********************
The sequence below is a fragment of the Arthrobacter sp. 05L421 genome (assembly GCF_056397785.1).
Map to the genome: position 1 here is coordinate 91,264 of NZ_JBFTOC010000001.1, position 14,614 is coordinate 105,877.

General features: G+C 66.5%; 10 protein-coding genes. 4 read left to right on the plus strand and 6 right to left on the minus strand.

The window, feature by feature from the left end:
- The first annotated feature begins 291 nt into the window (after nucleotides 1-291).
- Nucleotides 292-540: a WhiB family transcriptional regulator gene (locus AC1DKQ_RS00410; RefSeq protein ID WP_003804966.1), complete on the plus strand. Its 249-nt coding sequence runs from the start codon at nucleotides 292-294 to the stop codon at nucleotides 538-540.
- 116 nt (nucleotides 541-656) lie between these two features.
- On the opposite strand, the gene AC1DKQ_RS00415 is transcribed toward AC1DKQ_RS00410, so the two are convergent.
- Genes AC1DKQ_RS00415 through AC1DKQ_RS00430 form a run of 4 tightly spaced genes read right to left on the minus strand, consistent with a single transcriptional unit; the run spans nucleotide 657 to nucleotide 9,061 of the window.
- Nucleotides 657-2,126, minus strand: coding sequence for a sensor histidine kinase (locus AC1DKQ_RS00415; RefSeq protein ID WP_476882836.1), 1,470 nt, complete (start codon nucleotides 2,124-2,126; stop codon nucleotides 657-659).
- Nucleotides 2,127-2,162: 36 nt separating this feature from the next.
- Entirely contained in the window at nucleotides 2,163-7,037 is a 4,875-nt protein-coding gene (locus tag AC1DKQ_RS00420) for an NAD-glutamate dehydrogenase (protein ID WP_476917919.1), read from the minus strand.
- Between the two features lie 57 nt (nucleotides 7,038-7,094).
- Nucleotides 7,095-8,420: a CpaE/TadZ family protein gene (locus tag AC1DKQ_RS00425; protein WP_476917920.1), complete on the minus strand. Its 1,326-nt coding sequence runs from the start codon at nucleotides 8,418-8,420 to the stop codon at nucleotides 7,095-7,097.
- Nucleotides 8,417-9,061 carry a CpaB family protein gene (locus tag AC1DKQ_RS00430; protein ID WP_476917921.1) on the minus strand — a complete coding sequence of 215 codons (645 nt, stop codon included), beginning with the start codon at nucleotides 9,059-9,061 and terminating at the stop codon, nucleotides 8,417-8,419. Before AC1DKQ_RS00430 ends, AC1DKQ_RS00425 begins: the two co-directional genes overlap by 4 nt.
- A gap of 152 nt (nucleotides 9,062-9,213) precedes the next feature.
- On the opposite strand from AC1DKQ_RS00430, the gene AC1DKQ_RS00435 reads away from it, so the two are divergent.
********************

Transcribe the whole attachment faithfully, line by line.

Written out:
The sequence below is a fragment of the Arthrobacter sp. 05L421 genome (assembly GCF_056397785.1).
Map to the genome: position 1 here is coordinate 91,264 of NZ_JBFTOC010000001.1, position 14,614 is coordinate 105,877.

General features: G+C 66.5%; 10 protein-coding genes. 4 read left to right on the plus strand and 6 right to left on the minus strand.

The window, feature by feature from the left end:
- The first annotated feature begins 291 nt into the window (after nucleotides 1-291).
- Nucleotides 292-540: a WhiB family transcriptional regulator gene (locus AC1DKQ_RS00410; RefSeq protein ID WP_003804966.1), complete on the plus strand. Its 249-nt coding sequence runs from the start codon at nucleotides 292-294 to the stop codon at nucleotides 538-540.
- 116 nt (nucleotides 541-656) lie between these two features.
- On the opposite strand, the gene AC1DKQ_RS00415 is transcribed toward AC1DKQ_RS00410, so the two are convergent.
- Genes AC1DKQ_RS00415 through AC1DKQ_RS00430 form a run of 4 tightly spaced genes read right to left on the minus strand, consistent with a single transcriptional unit; the run spans nucleotide 657 to nucleotide 9,061 of the window.
- Nucleotides 657-2,126, minus strand: coding sequence for a sensor histidine kinase (locus AC1DKQ_RS00415; RefSeq protein ID WP_476882836.1), 1,470 nt, complete (start codon nucleotides 2,124-2,126; stop codon nucleotides 657-659).
- Nucleotides 2,127-2,162: 36 nt separating this feature from the next.
- Entirely contained in the window at nucleotides 2,163-7,037 is a 4,875-nt protein-coding gene (locus tag AC1DKQ_RS00420) for an NAD-glutamate dehydrogenase (protein ID WP_476917919.1), read from the minus strand.
- Between the two features lie 57 nt (nucleotides 7,038-7,094).
- Nucleotides 7,095-8,420: a CpaE/TadZ family protein gene (locus tag AC1DKQ_RS00425; protein WP_476917920.1), complete on the minus strand. Its 1,326-nt coding sequence runs from the start codon at nucleotides 8,418-8,420 to the stop codon at nucleotides 7,095-7,097.
- Nucleotides 8,417-9,061 carry a CpaB family protein gene (locus tag AC1DKQ_RS00430; protein ID WP_476917921.1) on the minus strand — a complete coding sequence of 215 codons (645 nt, stop codon included), beginning with the start codon at nucleotides 9,059-9,061 and terminating at the stop codon, nucleotides 8,417-8,419. Before AC1DKQ_RS00430 ends, AC1DKQ_RS00425 begins: the two co-directional genes overlap by 4 nt.
- A gap of 152 nt (nucleotides 9,062-9,213) precedes the next feature.
- On the opposite strand from AC1DKQ_RS00430, the gene AC1DKQ_RS00435 reads away from it, so the two are divergent.